A third of world’s women have been sexually or physically abused by a partner, says WHOBMJ 2013; 346 doi: http://dx.doi.org/10.1136/bmj.f4077 (Published 24 June 2013) Cite this as: BMJ 2013;346:f4077
Violence against women is a “global health problem of epidemic proportions,” says a report from the World Health Organization.1
The study of the effects on health of violence against women found that 35% of women worldwide have experienced either physical or sexual violence at the hands of their partner. It also found that, globally, 7% of women have been sexually assaulted by someone other than their partner.
Women in South East Asia were most at risk of violence from a partner, with 38% of women there having experienced abuse, followed by 37% of women in WHO’s Eastern Mediterranean and Africa region. The Western Pacific region and Europe had the lowest prevalence, at around 25%.
Women in western Europe, the United States, Australia, New Zealand, and Japan were more likely to be sexually assaulted by someone other than a partner—13% of all women, compared with 5% in South East Asia. However, the authors said that the figures should be treated with caution because of low rates of reporting in some regions.
The authors wrote, “The findings send a powerful message that violence against women is not a small problem that only occurs in some pockets of society, but rather is a global public health problem of epidemic proportions, requiring urgent action.”
Claudia Garcia Moreno, one of the report’s authors and a specialist in gender, reproductive rights, sexual health, and adolescence at WHO, said that the figures were “shockingly high.”
She said, “Different prevalence figures have been floating around for a while—anything from one in three to one in six [women who have been abused by a partner]. This is the first time we have pulled together all the existing data and looked at it in a systematic way.”
The authors undertook a systematic review of all the global datasets on violence against women and looked at data from 81 countries. They found that 38% of the women killed globally were killed by their partners. In South East Asia 55% of women murdered were killed by their partner, compared with 41% of women in high income regions, and 40% in Africa.
The report looked at a limited range of health effects, chosen because of the data available. Compared with women who had not been abused by their partners, women who had been were 16% more likely to have had a low birthweight baby, more than twice as likely to have had an abortion, and almost twice as likely to have experienced depression. In some regions they were 50% more likely to have been infected with HIV.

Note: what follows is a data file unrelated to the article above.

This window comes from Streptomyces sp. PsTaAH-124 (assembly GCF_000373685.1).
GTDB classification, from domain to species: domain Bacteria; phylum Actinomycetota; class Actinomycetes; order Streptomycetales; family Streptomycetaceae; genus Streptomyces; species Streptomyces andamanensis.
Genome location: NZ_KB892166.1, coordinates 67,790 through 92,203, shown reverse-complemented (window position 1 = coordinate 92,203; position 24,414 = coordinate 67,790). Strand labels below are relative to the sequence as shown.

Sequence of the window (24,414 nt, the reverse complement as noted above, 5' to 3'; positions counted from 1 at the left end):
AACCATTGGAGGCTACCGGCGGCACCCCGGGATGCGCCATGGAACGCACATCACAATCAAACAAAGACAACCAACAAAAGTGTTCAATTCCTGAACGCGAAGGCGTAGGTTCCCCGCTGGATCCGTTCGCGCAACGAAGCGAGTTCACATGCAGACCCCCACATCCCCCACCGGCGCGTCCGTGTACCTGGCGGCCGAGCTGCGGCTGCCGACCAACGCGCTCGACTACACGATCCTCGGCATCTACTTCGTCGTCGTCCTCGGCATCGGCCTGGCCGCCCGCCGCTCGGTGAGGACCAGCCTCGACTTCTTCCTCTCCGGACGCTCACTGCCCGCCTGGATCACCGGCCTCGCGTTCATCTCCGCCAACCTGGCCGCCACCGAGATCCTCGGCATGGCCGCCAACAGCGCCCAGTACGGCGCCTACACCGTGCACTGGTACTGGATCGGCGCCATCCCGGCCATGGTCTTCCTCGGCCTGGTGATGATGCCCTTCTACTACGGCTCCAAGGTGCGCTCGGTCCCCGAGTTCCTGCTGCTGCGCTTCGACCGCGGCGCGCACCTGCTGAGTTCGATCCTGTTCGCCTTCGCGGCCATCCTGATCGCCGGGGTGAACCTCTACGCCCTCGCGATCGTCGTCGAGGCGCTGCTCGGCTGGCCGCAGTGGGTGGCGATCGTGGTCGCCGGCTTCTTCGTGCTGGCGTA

Another of the report’s authors, Charlotte Watts, director of the Gender, Violence and Health Centre at the London School of Hygiene and Tropical Medicine, said, “The figures showing the extent to which women are murdered by their partners takes home the message that violence can be very severe in terms of morbidity and mortality.”
She added, “We see associations between violence and poor health not only in relation to women currently in violent relationships but also among women who have been in [such] relationships in the past, particularly in terms of mental health impacts. Some of the consequences can be long lasting.”
The authors urge policy makers to act, and WHO has published guidelines alongside the report aimed at improving health providers’ response.
Garcia Moreno said that the guidelines were highlighting three issues: firstly, that doctors and other healthcare workers should be aware of how violence against women related to certain clinical conditions; secondly, that all providers should be able to provide a first line response that “in many cases will be an empathic ear and non-judgmental support”; and thirdly, that health facilities should be the first point of entry to other services, such as legal services.
She added, “One of the things we want to emphasise is the importance of training and integrating these issues into the medical curriculum. In many countries [doctors] are graduating without any understanding of these issues.”
Cite this as: BMJ 2013;346:f4077